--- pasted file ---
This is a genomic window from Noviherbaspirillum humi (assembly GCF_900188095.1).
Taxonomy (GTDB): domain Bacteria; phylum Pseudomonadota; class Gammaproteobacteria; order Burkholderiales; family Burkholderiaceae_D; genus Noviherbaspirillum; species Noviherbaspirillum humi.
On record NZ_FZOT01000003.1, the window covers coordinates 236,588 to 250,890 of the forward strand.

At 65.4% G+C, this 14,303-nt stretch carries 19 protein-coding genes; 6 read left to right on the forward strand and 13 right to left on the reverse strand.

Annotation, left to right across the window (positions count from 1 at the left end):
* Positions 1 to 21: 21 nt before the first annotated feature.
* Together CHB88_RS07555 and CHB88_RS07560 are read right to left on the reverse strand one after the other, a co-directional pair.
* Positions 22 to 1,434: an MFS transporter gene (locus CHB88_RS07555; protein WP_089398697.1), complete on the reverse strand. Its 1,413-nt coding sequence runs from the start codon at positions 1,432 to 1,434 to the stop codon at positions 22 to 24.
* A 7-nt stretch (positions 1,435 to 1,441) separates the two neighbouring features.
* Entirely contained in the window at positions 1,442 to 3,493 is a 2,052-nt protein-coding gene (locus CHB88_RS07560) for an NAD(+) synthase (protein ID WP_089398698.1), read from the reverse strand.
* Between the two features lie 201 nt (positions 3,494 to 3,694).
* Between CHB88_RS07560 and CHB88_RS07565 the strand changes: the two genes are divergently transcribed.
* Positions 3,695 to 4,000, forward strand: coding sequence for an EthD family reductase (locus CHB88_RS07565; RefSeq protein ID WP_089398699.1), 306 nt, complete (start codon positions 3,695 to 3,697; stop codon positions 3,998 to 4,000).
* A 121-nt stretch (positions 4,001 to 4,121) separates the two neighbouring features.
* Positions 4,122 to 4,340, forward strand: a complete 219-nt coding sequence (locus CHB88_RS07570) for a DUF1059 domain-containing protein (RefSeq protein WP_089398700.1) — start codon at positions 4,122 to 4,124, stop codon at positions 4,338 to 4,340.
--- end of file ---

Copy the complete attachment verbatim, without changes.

This is a genomic window from Noviherbaspirillum humi (assembly GCF_900188095.1).
Taxonomy (GTDB): domain Bacteria; phylum Pseudomonadota; class Gammaproteobacteria; order Burkholderiales; family Burkholderiaceae_D; genus Noviherbaspirillum; species Noviherbaspirillum humi.
On record NZ_FZOT01000003.1, the window covers coordinates 236,588 to 250,890 of the forward strand.

At 65.4% G+C, this 14,303-nt stretch carries 19 protein-coding genes; 6 read left to right on the forward strand and 13 right to left on the reverse strand.

Annotation, left to right across the window (positions count from 1 at the left end):
* Positions 1 to 21: 21 nt before the first annotated feature.
* Together CHB88_RS07555 and CHB88_RS07560 are read right to left on the reverse strand one after the other, a co-directional pair.
* Positions 22 to 1,434: an MFS transporter gene (locus CHB88_RS07555; protein WP_089398697.1), complete on the reverse strand. Its 1,413-nt coding sequence runs from the start codon at positions 1,432 to 1,434 to the stop codon at positions 22 to 24.
* A 7-nt stretch (positions 1,435 to 1,441) separates the two neighbouring features.
* Entirely contained in the window at positions 1,442 to 3,493 is a 2,052-nt protein-coding gene (locus CHB88_RS07560) for an NAD(+) synthase (protein ID WP_089398698.1), read from the reverse strand.
* Between the two features lie 201 nt (positions 3,494 to 3,694).
* Between CHB88_RS07560 and CHB88_RS07565 the strand changes: the two genes are divergently transcribed.
* Positions 3,695 to 4,000, forward strand: coding sequence for an EthD family reductase (locus CHB88_RS07565; RefSeq protein ID WP_089398699.1), 306 nt, complete (start codon positions 3,695 to 3,697; stop codon positions 3,998 to 4,000).
* A 121-nt stretch (positions 4,001 to 4,121) separates the two neighbouring features.
* Positions 4,122 to 4,340, forward strand: a complete 219-nt coding sequence (locus CHB88_RS07570) for a DUF1059 domain-containing protein (RefSeq protein WP_089398700.1) — start codon at positions 4,122 to 4,124, stop codon at positions 4,338 to 4,340.